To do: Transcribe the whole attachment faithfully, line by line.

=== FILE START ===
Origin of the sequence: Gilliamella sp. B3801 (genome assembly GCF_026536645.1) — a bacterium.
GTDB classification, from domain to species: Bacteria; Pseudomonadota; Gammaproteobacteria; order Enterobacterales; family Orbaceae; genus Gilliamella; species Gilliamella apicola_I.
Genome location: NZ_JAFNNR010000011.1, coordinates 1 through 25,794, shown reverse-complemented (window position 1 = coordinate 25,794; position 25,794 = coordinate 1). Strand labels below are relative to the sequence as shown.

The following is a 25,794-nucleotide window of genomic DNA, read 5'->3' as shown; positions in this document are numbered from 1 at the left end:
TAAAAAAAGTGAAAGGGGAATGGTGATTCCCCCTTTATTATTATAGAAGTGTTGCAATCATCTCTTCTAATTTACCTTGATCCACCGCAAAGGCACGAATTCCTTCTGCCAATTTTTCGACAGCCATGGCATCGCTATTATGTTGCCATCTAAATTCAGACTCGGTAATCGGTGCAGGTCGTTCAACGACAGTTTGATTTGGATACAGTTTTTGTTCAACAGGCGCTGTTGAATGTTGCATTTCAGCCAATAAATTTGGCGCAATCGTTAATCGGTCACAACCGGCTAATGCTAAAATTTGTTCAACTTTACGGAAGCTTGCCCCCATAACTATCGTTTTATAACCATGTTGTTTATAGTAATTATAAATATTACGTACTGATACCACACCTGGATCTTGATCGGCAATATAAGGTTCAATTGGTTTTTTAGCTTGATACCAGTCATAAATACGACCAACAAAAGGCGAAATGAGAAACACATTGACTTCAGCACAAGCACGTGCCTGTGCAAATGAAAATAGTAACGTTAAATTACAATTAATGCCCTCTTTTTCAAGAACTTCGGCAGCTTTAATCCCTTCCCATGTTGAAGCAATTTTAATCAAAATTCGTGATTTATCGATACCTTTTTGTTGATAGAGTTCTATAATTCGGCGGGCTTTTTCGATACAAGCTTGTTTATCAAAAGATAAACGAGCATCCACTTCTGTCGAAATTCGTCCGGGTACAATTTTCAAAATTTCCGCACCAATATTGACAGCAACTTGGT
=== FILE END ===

Origin of the sequence: Gilliamella sp. B3801 (genome assembly GCF_026536645.1) — a bacterium.
GTDB classification, from domain to species: Bacteria; Pseudomonadota; Gammaproteobacteria; order Enterobacterales; family Orbaceae; genus Gilliamella; species Gilliamella apicola_I.
Genome location: NZ_JAFNNR010000011.1, coordinates 1 through 25,794, shown reverse-complemented (window position 1 = coordinate 25,794; position 25,794 = coordinate 1). Strand labels below are relative to the sequence as shown.

The following is a 25,794-nucleotide window of genomic DNA, read 5'->3' as shown; positions in this document are numbered from 1 at the left end:
TAAAAAAAGTGAAAGGGGAATGGTGATTCCCCCTTTATTATTATAGAAGTGTTGCAATCATCTCTTCTAATTTACCTTGATCCACCGCAAAGGCACGAATTCCTTCTGCCAATTTTTCGACAGCCATGGCATCGCTATTATGTTGCCATCTAAATTCAGACTCGGTAATCGGTGCAGGTCGTTCAACGACAGTTTGATTTGGATACAGTTTTTGTTCAACAGGCGCTGTTGAATGTTGCATTTCAGCCAATAAATTTGGCGCAATCGTTAATCGGTCACAACCGGCTAATGCTAAAATTTGTTCAACTTTACGGAAGCTTGCCCCCATAACTATCGTTTTATAACCATGTTGTTTATAGTAATTATAAATATTACGTACTGATACCACACCTGGATCTTGATCGGCAATATAAGGTTCAATTGGTTTTTTAGCTTGATACCAGTCATAAATACGACCAACAAAAGGCGAAATGAGAAACACATTGACTTCAGCACAAGCACGTGCCTGTGCAAATGAAAATAGTAACGTTAAATTACAATTAATGCCCTCTTTTTCAAGAACTTCGGCAGCTTTAATCCCTTCCCATGTTGAAGCAATTTTAATCAAAATTCGTGATTTATCGATACCTTTTTGTTGATAGAGTTCTATAATTCGGCGGGCTTTTTCGATACAAGCTTGTTTATCAAAAGATAAACGAGCATCCACTTCTGTCGAAATTCGTCCGGGTACAATTTTCAAAATTTCCGCACCAATATTGACAGCAACTTGGT